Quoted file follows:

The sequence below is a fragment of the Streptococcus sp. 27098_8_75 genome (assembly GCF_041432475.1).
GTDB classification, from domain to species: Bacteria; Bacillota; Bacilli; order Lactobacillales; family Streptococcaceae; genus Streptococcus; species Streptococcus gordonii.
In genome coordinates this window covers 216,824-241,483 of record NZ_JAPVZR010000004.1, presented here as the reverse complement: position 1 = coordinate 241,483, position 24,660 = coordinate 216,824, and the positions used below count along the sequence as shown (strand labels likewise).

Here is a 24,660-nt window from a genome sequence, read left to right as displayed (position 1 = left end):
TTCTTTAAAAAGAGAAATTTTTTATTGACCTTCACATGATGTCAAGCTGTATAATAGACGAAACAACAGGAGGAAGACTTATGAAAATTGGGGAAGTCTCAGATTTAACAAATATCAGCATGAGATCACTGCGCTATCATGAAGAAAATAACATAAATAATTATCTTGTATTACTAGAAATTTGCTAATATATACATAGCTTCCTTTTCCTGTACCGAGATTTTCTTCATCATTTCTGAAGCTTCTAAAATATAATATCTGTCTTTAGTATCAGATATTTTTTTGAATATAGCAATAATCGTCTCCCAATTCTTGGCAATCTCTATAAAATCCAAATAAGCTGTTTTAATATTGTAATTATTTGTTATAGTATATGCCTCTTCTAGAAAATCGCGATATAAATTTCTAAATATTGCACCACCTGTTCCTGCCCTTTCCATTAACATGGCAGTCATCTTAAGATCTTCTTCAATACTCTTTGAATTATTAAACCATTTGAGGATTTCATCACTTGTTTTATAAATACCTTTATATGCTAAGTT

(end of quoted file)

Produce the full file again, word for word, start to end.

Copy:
The sequence below is a fragment of the Streptococcus sp. 27098_8_75 genome (assembly GCF_041432475.1).
GTDB classification, from domain to species: Bacteria; Bacillota; Bacilli; order Lactobacillales; family Streptococcaceae; genus Streptococcus; species Streptococcus gordonii.
In genome coordinates this window covers 216,824-241,483 of record NZ_JAPVZR010000004.1, presented here as the reverse complement: position 1 = coordinate 241,483, position 24,660 = coordinate 216,824, and the positions used below count along the sequence as shown (strand labels likewise).

Here is a 24,660-nt window from a genome sequence, read left to right as displayed (position 1 = left end):
TTCTTTAAAAAGAGAAATTTTTTATTGACCTTCACATGATGTCAAGCTGTATAATAGACGAAACAACAGGAGGAAGACTTATGAAAATTGGGGAAGTCTCAGATTTAACAAATATCAGCATGAGATCACTGCGCTATCATGAAGAAAATAACATAAATAATTATCTTGTATTACTAGAAATTTGCTAATATATACATAGCTTCCTTTTCCTGTACCGAGATTTTCTTCATCATTTCTGAAGCTTCTAAAATATAATATCTGTCTTTAGTATCAGATATTTTTTTGAATATAGCAATAATCGTCTCCCAATTCTTGGCAATCTCTATAAAATCCAAATAAGCTGTTTTAATATTGTAATTATTTGTTATAGTATATGCCTCTTCTAGAAAATCGCGATATAAATTTCTAAATATTGCACCACCTGTTCCTGCCCTTTCCATTAACATGGCAGTCATCTTAAGATCTTCTTCAATACTCTTTGAATTATTAAACCATTTGAGGATTTCATCACTTGTTTTATAAATACCTTTATATGCTAAGTT